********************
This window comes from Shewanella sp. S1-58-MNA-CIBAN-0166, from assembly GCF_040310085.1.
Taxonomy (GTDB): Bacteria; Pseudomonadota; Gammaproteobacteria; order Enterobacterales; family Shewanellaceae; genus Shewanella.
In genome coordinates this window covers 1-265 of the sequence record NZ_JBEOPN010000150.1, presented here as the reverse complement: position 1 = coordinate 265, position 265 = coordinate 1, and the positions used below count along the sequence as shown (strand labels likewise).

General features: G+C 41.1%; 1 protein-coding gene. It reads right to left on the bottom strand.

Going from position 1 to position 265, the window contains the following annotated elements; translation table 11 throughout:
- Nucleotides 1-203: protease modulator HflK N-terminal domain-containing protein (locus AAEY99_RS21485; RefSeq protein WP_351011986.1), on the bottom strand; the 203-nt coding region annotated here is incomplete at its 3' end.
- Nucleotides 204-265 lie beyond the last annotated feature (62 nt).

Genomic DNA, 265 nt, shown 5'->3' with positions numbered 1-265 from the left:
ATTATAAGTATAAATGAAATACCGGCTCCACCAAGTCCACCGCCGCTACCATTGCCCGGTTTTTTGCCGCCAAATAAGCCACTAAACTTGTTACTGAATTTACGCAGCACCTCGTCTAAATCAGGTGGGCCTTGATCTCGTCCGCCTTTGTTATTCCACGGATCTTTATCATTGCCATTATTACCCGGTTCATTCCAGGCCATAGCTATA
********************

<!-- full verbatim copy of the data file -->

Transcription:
This window comes from Shewanella sp. S1-58-MNA-CIBAN-0166, from assembly GCF_040310085.1.
Taxonomy (GTDB): Bacteria; Pseudomonadota; Gammaproteobacteria; order Enterobacterales; family Shewanellaceae; genus Shewanella.
In genome coordinates this window covers 1-265 of the sequence record NZ_JBEOPN010000150.1, presented here as the reverse complement: position 1 = coordinate 265, position 265 = coordinate 1, and the positions used below count along the sequence as shown (strand labels likewise).

General features: G+C 41.1%; 1 protein-coding gene. It reads right to left on the bottom strand.

Going from position 1 to position 265, the window contains the following annotated elements; translation table 11 throughout:
- Nucleotides 1-203: protease modulator HflK N-terminal domain-containing protein (locus AAEY99_RS21485; RefSeq protein WP_351011986.1), on the bottom strand; the 203-nt coding region annotated here is incomplete at its 3' end.
- Nucleotides 204-265 lie beyond the last annotated feature (62 nt).

Genomic DNA, 265 nt, shown 5'->3' with positions numbered 1-265 from the left:
ATTATAAGTATAAATGAAATACCGGCTCCACCAAGTCCACCGCCGCTACCATTGCCCGGTTTTTTGCCGCCAAATAAGCCACTAAACTTGTTACTGAATTTACGCAGCACCTCGTCTAAATCAGGTGGGCCTTGATCTCGTCCGCCTTTGTTATTCCACGGATCTTTATCATTGCCATTATTACCCGGTTCATTCCAGGCCATAGCTATA